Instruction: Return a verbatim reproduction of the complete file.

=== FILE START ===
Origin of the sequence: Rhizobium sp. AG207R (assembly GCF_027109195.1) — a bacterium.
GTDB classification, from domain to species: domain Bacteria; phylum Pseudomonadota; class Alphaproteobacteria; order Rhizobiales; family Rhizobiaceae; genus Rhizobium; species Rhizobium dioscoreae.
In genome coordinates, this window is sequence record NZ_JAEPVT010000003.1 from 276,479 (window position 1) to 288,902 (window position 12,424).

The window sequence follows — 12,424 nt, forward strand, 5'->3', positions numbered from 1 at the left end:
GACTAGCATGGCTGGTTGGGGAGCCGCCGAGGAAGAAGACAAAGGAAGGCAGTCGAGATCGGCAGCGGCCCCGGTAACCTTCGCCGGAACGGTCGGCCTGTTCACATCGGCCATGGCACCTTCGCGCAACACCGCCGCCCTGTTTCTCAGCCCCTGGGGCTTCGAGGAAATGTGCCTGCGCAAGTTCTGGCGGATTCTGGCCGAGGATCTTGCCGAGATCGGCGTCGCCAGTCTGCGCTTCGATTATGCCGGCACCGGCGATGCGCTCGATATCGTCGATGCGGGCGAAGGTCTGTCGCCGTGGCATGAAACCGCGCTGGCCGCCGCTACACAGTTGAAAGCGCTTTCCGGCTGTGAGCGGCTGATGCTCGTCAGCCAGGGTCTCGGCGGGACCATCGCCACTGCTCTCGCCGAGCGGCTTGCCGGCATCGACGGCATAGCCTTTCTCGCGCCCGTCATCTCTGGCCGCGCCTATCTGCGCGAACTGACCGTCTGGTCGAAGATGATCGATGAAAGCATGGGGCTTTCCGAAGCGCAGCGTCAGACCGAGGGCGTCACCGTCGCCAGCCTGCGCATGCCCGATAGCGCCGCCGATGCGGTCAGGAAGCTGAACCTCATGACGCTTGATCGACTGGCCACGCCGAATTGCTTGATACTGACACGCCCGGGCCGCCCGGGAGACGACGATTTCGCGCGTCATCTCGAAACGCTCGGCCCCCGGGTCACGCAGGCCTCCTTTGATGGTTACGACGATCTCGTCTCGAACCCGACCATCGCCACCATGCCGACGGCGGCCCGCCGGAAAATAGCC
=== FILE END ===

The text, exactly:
Origin of the sequence: Rhizobium sp. AG207R (assembly GCF_027109195.1) — a bacterium.
GTDB classification, from domain to species: domain Bacteria; phylum Pseudomonadota; class Alphaproteobacteria; order Rhizobiales; family Rhizobiaceae; genus Rhizobium; species Rhizobium dioscoreae.
In genome coordinates, this window is sequence record NZ_JAEPVT010000003.1 from 276,479 (window position 1) to 288,902 (window position 12,424).

The window sequence follows — 12,424 nt, forward strand, 5'->3', positions numbered from 1 at the left end:
GACTAGCATGGCTGGTTGGGGAGCCGCCGAGGAAGAAGACAAAGGAAGGCAGTCGAGATCGGCAGCGGCCCCGGTAACCTTCGCCGGAACGGTCGGCCTGTTCACATCGGCCATGGCACCTTCGCGCAACACCGCCGCCCTGTTTCTCAGCCCCTGGGGCTTCGAGGAAATGTGCCTGCGCAAGTTCTGGCGGATTCTGGCCGAGGATCTTGCCGAGATCGGCGTCGCCAGTCTGCGCTTCGATTATGCCGGCACCGGCGATGCGCTCGATATCGTCGATGCGGGCGAAGGTCTGTCGCCGTGGCATGAAACCGCGCTGGCCGCCGCTACACAGTTGAAAGCGCTTTCCGGCTGTGAGCGGCTGATGCTCGTCAGCCAGGGTCTCGGCGGGACCATCGCCACTGCTCTCGCCGAGCGGCTTGCCGGCATCGACGGCATAGCCTTTCTCGCGCCCGTCATCTCTGGCCGCGCCTATCTGCGCGAACTGACCGTCTGGTCGAAGATGATCGATGAAAGCATGGGGCTTTCCGAAGCGCAGCGTCAGACCGAGGGCGTCACCGTCGCCAGCCTGCGCATGCCCGATAGCGCCGCCGATGCGGTCAGGAAGCTGAACCTCATGACGCTTGATCGACTGGCCACGCCGAATTGCTTGATACTGACACGCCCGGGCCGCCCGGGAGACGACGATTTCGCGCGTCATCTCGAAACGCTCGGCCCCCGGGTCACGCAGGCCTCCTTTGATGGTTACGACGATCTCGTCTCGAACCCGACCATCGCCACCATGCCGACGGCGGCCCGCCGGAAAATAGCC